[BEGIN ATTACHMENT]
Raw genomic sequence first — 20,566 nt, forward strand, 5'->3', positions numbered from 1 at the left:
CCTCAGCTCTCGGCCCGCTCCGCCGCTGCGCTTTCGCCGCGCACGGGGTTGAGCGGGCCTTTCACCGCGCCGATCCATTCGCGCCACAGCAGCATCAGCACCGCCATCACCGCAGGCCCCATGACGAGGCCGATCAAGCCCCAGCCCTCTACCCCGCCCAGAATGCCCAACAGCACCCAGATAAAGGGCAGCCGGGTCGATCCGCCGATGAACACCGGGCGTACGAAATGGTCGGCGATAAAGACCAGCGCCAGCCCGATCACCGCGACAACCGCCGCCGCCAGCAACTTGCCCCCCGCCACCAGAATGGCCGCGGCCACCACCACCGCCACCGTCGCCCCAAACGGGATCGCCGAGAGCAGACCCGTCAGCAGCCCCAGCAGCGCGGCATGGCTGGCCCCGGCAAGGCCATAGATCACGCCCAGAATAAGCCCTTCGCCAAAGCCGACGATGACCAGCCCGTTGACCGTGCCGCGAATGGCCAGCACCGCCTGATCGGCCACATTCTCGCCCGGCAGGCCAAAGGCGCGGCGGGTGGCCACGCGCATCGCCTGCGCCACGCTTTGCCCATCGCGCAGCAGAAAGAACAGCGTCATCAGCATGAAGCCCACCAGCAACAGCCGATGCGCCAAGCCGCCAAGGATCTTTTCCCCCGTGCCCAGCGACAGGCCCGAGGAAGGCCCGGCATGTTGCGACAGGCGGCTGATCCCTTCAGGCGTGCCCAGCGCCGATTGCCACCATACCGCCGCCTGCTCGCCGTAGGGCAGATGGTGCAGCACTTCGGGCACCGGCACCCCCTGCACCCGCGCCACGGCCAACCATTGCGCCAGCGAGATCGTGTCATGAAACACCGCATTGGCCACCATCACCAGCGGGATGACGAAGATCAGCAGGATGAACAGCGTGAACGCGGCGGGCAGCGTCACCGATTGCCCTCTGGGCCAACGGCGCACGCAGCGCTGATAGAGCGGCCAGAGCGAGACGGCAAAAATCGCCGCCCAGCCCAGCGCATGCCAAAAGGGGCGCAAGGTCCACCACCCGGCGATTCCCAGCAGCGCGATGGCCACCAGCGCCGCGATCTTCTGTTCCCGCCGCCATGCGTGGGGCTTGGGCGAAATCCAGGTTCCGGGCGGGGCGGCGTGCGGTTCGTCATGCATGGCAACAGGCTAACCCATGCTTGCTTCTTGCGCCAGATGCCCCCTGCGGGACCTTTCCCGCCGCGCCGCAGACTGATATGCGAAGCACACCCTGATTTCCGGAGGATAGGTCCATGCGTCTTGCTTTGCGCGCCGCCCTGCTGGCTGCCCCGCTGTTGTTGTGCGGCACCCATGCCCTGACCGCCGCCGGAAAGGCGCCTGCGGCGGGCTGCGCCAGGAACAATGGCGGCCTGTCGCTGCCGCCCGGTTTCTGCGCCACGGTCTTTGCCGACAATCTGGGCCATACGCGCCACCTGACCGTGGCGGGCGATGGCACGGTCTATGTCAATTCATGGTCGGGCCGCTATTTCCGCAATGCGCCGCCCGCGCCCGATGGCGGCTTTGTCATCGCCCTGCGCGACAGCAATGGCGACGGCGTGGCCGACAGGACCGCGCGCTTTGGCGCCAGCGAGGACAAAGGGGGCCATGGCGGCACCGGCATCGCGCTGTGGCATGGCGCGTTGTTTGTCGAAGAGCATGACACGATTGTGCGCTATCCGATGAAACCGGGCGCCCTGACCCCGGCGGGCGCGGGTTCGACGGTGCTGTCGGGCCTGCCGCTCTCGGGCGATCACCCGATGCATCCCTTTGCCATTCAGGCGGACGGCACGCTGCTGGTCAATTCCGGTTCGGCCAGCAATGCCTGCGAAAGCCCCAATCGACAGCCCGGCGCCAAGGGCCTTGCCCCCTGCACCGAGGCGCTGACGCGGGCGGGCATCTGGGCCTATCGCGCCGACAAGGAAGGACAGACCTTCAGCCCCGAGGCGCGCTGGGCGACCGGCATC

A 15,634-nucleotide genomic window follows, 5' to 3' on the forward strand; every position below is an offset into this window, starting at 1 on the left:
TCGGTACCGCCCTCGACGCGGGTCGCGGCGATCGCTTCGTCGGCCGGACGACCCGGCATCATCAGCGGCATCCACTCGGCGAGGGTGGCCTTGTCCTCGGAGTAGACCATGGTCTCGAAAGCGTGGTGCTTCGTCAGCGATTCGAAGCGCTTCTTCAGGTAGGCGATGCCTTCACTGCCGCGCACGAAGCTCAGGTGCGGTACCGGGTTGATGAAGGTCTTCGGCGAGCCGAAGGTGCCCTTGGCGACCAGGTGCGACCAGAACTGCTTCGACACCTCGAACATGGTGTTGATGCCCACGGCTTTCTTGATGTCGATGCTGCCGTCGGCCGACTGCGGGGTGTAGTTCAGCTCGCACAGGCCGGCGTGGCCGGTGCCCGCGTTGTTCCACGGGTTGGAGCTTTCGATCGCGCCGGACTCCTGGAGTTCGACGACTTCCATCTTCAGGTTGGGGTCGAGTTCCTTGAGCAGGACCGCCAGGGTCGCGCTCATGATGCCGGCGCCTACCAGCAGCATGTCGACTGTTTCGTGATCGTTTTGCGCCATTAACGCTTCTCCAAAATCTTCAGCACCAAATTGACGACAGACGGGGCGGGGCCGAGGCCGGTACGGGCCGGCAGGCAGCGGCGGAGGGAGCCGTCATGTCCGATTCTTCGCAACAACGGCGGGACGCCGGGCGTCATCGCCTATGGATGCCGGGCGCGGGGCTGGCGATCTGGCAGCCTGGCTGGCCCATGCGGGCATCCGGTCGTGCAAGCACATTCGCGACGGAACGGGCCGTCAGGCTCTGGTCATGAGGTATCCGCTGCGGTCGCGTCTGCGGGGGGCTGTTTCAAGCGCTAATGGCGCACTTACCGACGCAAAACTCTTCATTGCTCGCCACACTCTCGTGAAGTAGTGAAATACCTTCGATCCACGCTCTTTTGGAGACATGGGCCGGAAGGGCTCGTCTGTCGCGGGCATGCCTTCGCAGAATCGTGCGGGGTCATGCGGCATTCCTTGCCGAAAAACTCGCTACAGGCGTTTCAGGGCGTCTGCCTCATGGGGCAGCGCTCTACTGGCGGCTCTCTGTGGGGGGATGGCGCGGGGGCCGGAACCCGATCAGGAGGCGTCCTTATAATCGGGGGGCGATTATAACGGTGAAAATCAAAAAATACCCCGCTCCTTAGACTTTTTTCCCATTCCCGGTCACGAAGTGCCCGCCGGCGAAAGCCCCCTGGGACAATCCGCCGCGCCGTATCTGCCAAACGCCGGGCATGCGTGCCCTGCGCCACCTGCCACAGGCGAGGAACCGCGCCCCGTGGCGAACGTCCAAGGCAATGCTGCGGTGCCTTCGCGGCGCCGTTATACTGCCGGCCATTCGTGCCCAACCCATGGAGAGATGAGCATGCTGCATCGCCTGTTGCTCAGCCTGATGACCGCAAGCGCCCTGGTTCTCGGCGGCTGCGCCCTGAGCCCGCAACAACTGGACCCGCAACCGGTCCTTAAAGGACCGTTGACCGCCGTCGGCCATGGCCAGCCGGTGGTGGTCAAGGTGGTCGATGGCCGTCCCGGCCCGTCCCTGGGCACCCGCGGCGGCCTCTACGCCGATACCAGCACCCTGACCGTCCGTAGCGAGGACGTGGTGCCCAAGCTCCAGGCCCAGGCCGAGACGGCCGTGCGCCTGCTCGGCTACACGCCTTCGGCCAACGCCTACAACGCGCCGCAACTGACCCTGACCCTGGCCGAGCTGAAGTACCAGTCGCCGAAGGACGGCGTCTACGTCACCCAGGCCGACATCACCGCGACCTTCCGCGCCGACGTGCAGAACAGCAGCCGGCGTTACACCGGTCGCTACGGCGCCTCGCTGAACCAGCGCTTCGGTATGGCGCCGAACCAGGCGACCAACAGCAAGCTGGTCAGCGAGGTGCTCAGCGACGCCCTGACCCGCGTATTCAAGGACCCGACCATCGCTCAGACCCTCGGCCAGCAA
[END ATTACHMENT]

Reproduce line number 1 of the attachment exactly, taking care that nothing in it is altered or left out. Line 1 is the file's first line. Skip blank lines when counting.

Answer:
Raw genomic sequence first — 20,566 nt, forward strand, 5'->3', positions numbered from 1 at the left: